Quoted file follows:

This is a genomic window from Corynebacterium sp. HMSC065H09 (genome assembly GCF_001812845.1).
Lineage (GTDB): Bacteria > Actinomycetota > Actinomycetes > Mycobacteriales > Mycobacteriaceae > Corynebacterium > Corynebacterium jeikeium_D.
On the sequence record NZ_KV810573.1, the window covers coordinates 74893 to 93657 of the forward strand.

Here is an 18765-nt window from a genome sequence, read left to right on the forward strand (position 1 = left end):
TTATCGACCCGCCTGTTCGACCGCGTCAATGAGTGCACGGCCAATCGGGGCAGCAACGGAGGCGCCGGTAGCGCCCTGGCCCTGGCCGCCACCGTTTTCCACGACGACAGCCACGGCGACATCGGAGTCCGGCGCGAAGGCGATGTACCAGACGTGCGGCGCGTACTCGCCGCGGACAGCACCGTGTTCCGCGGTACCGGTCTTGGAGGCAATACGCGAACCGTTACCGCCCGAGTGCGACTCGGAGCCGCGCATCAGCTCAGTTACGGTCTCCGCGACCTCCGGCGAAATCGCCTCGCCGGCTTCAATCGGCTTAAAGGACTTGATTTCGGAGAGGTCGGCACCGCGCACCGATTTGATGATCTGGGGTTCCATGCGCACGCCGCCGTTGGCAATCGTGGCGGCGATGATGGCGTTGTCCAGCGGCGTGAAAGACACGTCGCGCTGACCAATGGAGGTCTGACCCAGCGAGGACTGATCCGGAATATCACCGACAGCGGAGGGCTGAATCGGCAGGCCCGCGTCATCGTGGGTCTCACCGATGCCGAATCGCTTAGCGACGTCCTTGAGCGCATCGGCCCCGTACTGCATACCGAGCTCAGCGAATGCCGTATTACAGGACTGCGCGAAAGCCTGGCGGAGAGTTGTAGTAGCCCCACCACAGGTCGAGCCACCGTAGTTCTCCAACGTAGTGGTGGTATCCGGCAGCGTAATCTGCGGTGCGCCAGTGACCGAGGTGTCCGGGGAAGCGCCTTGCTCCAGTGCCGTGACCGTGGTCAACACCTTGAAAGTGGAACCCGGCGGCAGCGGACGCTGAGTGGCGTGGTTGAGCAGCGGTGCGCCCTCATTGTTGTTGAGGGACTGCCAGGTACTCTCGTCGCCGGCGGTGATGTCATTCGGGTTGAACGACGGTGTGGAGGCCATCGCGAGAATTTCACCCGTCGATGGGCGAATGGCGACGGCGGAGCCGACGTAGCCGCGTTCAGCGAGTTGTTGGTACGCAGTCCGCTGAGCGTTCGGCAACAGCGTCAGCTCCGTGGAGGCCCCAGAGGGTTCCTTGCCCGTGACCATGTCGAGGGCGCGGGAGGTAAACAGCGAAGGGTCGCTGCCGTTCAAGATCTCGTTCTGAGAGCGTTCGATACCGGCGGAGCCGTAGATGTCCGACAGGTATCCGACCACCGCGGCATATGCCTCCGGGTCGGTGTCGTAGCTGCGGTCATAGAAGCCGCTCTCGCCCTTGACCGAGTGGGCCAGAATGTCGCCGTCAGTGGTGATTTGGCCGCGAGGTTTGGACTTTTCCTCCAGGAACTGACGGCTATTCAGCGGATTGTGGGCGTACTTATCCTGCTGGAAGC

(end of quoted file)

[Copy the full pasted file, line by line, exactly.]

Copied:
This is a genomic window from Corynebacterium sp. HMSC065H09 (genome assembly GCF_001812845.1).
Lineage (GTDB): Bacteria > Actinomycetota > Actinomycetes > Mycobacteriales > Mycobacteriaceae > Corynebacterium > Corynebacterium jeikeium_D.
On the sequence record NZ_KV810573.1, the window covers coordinates 74893 to 93657 of the forward strand.

Here is an 18765-nt window from a genome sequence, read left to right on the forward strand (position 1 = left end):
TTATCGACCCGCCTGTTCGACCGCGTCAATGAGTGCACGGCCAATCGGGGCAGCAACGGAGGCGCCGGTAGCGCCCTGGCCCTGGCCGCCACCGTTTTCCACGACGACAGCCACGGCGACATCGGAGTCCGGCGCGAAGGCGATGTACCAGACGTGCGGCGCGTACTCGCCGCGGACAGCACCGTGTTCCGCGGTACCGGTCTTGGAGGCAATACGCGAACCGTTACCGCCCGAGTGCGACTCGGAGCCGCGCATCAGCTCAGTTACGGTCTCCGCGACCTCCGGCGAAATCGCCTCGCCGGCTTCAATCGGCTTAAAGGACTTGATTTCGGAGAGGTCGGCACCGCGCACCGATTTGATGATCTGGGGTTCCATGCGCACGCCGCCGTTGGCAATCGTGGCGGCGATGATGGCGTTGTCCAGCGGCGTGAAAGACACGTCGCGCTGACCAATGGAGGTCTGACCCAGCGAGGACTGATCCGGAATATCACCGACAGCGGAGGGCTGAATCGGCAGGCCCGCGTCATCGTGGGTCTCACCGATGCCGAATCGCTTAGCGACGTCCTTGAGCGCATCGGCCCCGTACTGCATACCGAGCTCAGCGAATGCCGTATTACAGGACTGCGCGAAAGCCTGGCGGAGAGTTGTAGTAGCCCCACCACAGGTCGAGCCACCGTAGTTCTCCAACGTAGTGGTGGTATCCGGCAGCGTAATCTGCGGTGCGCCAGTGACCGAGGTGTCCGGGGAAGCGCCTTGCTCCAGTGCCGTGACCGTGGTCAACACCTTGAAAGTGGAACCCGGCGGCAGCGGACGCTGAGTGGCGTGGTTGAGCAGCGGTGCGCCCTCATTGTTGTTGAGGGACTGCCAGGTACTCTCGTCGCCGGCGGTGATGTCATTCGGGTTGAACGACGGTGTGGAGGCCATCGCGAGAATTTCACCCGTCGATGGGCGAATGGCGACGGCGGAGCCGACGTAGCCGCGTTCAGCGAGTTGTTGGTACGCAGTCCGCTGAGCGTTCGGCAACAGCGTCAGCTCCGTGGAGGCCCCAGAGGGTTCCTTGCCCGTGACCATGTCGAGGGCGCGGGAGGTAAACAGCGAAGGGTCGCTGCCGTTCAAGATCTCGTTCTGAGAGCGTTCGATACCGGCGGAGCCGTAGATGTCCGACAGGTATCCGACCACCGCGGCATATGCCTCCGGGTCGGTGTCGTAGCTGCGGTCATAGAAGCCGCTCTCGCCCTTGACCGAGTGGGCCAGAATGTCGCCGTCAGTGGTGATTTGGCCGCGAGGTTTGGACTTTTCCTCCAGGAACTGACGGCTATTCAGCGGATTGTGGGCGTACTTATCCTGCTGGAAGC